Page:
Rugby World Cup 2015: Scotland play down Japan win

Scotland flanker Ryan Wilson stretches off after a training session. Picture: SNS Group

Scotland flanker Ryan Wilson stretches off after a training session. Picture: SNS Group

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The good news is that one Scottish flanker has previous experience of what is required to beat Japan on the rugby field. The bad news is that it happened many moons ago when he turned out for the national under-20s team and he can’t remember much about the game, except that it was played on Japanese soil and in pretty miserable conditions.

Not that Scotland head coach Vern Cotter’s brains trust needs to quiz Ryan Wilson, since they had ample evidence of the dramatic improvement by Wednesday’s opposition. The Scotland camp had repeatedly warned that Japan were a force to be reckoned with, although the same message evidently was not hammered home inside the Springboks’ camp.

“I was definitely impressed with Japan,” said the hirsute Wilson, on what was a rest day for the Scotland squad. “We watched the game on Saturday night but we knew just how good Japan were going to be as we have been watching a lot of their stuff.

“We’ve studied footage of the games they’ve played over the last year or so. We already knew they were a well- drilled outfit. As much as it was a shock to everyone, we knew they are a good team. It was South Africa in the opening game and you just expect them [South Africa] to come out with all guns blazing but they didn’t.

“We have watched them [Japan] closely and gone through everything. Their lineout went well, their scrum went well. They only made three handling errors in the whole game. They also limited their penalties and they played an all-round good game. They managed to keep the pressure on South Africa and they shocked them.”

They didn’t just shock South Africa, they shocked the entire sporting world. Japan were 80-1 outsiders before the game although, as per usual, someone claimed to know someone who got 100-1. The figures matter little, the fact remains that this can lay claim to be one of the biggest upsets in sporting history. The only comparable shock in team sports that comes to mind was the so called “Miracle on Ice” at the Lake Placid 1980 Winter Games when a team of American college students beat the Soviet side that had lifted gold in six of the previous seven Olympics.

The response from the Scotland squad to Japan’s very own miracle in Brighton was one of business as usual. The starting XV for Wednesday had already been selected, and the manager Gavin Scott confirmed that no changes had been made to it following South Africa’s humbling. The line Scotland are taking is that they were always aware of the threat so, while the final result may have raised an eyebrow or two, the
performance of the Japanese team was not unexpected, a view underlined by Wilson.

“I don’t think the Japan result has changed anything, there is no more or less pressure on us,” said the flanker. “We are still approaching the game as it being the biggest one for us. It was always going to be about taking things one step at a time, so this is the biggest game for us at the moment. We will go into this game knowing that Japan are a tough team to break down.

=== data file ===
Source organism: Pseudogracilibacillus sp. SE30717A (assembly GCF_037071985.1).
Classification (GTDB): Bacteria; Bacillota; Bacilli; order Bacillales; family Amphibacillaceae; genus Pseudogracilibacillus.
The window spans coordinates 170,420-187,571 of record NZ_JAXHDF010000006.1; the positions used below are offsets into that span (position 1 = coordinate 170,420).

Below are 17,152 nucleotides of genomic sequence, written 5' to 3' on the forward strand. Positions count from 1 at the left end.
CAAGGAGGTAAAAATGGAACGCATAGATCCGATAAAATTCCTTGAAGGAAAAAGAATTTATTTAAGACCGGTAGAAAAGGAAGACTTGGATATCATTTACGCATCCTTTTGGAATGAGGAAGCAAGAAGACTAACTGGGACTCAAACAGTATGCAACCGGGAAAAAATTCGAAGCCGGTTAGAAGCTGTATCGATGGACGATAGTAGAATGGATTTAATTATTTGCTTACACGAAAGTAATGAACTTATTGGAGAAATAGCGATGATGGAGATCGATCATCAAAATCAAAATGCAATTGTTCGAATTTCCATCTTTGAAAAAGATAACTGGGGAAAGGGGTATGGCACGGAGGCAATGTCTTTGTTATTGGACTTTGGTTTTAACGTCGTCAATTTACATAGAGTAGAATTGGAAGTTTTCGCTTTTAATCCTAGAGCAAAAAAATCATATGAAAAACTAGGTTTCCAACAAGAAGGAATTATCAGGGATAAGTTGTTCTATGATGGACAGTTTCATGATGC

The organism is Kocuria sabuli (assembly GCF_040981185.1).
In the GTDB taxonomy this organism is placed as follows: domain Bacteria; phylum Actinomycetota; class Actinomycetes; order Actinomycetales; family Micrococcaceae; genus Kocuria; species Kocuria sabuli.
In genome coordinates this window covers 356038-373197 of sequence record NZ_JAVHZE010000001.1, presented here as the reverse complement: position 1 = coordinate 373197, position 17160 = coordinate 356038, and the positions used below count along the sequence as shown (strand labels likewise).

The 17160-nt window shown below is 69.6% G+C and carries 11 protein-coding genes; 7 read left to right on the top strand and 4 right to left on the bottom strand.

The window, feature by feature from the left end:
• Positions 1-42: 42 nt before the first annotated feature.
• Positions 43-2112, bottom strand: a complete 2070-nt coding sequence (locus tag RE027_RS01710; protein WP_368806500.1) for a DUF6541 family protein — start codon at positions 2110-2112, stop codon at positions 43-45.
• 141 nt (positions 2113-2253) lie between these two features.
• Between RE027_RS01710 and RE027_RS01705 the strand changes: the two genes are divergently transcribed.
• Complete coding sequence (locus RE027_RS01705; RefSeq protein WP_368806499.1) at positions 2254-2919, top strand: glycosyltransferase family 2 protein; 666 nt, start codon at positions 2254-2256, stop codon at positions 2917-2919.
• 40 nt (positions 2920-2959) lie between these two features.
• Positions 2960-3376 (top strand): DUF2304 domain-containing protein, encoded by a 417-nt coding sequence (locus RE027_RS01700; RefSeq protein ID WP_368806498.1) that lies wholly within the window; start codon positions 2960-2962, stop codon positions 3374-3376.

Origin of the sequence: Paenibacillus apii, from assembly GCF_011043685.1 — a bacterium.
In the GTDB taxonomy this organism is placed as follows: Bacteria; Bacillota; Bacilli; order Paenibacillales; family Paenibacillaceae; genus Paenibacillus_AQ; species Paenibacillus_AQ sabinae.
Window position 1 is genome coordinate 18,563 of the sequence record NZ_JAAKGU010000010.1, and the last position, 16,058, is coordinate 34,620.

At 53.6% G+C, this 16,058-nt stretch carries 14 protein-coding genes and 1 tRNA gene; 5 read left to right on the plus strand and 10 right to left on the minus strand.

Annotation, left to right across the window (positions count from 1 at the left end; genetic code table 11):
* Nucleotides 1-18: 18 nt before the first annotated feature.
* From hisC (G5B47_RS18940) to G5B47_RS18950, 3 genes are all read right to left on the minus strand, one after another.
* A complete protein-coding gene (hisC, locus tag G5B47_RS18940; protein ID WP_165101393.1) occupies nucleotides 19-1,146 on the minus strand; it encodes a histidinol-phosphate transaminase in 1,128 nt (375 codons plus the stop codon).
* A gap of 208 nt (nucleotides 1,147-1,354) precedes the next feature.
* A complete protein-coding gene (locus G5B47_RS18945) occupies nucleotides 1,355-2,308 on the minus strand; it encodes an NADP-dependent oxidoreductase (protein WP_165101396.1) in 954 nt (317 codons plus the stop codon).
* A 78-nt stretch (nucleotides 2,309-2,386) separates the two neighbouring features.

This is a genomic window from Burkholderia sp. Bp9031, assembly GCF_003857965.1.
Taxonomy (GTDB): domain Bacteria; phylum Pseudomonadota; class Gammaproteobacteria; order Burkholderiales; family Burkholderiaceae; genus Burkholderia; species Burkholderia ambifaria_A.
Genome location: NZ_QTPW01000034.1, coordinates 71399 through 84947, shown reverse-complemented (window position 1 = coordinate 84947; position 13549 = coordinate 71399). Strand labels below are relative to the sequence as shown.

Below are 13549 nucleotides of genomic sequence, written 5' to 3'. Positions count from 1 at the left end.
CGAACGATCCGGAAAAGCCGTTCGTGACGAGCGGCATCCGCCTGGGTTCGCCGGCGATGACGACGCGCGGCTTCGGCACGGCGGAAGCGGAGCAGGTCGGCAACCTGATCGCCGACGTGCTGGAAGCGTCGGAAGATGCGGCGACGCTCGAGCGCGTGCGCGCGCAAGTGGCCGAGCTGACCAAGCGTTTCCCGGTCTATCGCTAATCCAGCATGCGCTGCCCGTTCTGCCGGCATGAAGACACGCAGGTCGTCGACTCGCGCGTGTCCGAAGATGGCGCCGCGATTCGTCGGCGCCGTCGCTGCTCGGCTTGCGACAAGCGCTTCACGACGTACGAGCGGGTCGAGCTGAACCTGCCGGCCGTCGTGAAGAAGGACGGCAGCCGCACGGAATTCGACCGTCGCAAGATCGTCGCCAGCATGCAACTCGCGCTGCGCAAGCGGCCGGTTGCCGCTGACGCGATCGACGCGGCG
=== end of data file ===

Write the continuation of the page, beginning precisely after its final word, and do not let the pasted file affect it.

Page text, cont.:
“They will have been sore on Sunday morning, I can guarantee that. But they now have a game under their belt and now have a win against South Africa. I believe having a win like that gives you a level of confidence, which is unbelievable for them.

“They have the challenge of coming down from the euphoria. I saw Dents [David Denton] put a tweet out about him hoping the Japan squad go out and have a few beers. That gave me a laugh but I’m sure they won’t be doing that. They will be doing everything they can, in the same way as we will, to get ready for this game on Wednesday.

“I believe it would have helped Japan getting this result but they have a 31- man squad and I’m sure they will use some of their other players. I’m sure they will have full confidence in their entire squad.

“I’m sure there will be rotation because there will be some beat-up bodies, especially after a game against South Africa. I played against them once and came away from the game with a dislocated shoulder.

“So I know how they’ll be feeling, but I don’t think they’ll have any problems getting right back up for their game against us. I have no doubt they’ll be ready to go in four days’ time.”

The impact this victory will have on Japan will only be revealed on Wednesday, although the inevitable growth in self-belief will be countered by the four- day turnaround and the psychological difficult in mentally preparing for the Scotland match while still celebrating the Springboks’ scalp, if only at a subconscious level.

The effect on South Africa will be very much more obvious and immediate if the reaction of the fans is anything to go by; one immediately sold his Springbok shirt in disgust. South Africa face Samoa next, on Saturday in Birmingham, after which we will know whether the loss to Japan was a blip, or the result of something much more serious for Heyneke Meyer’s Springboks.

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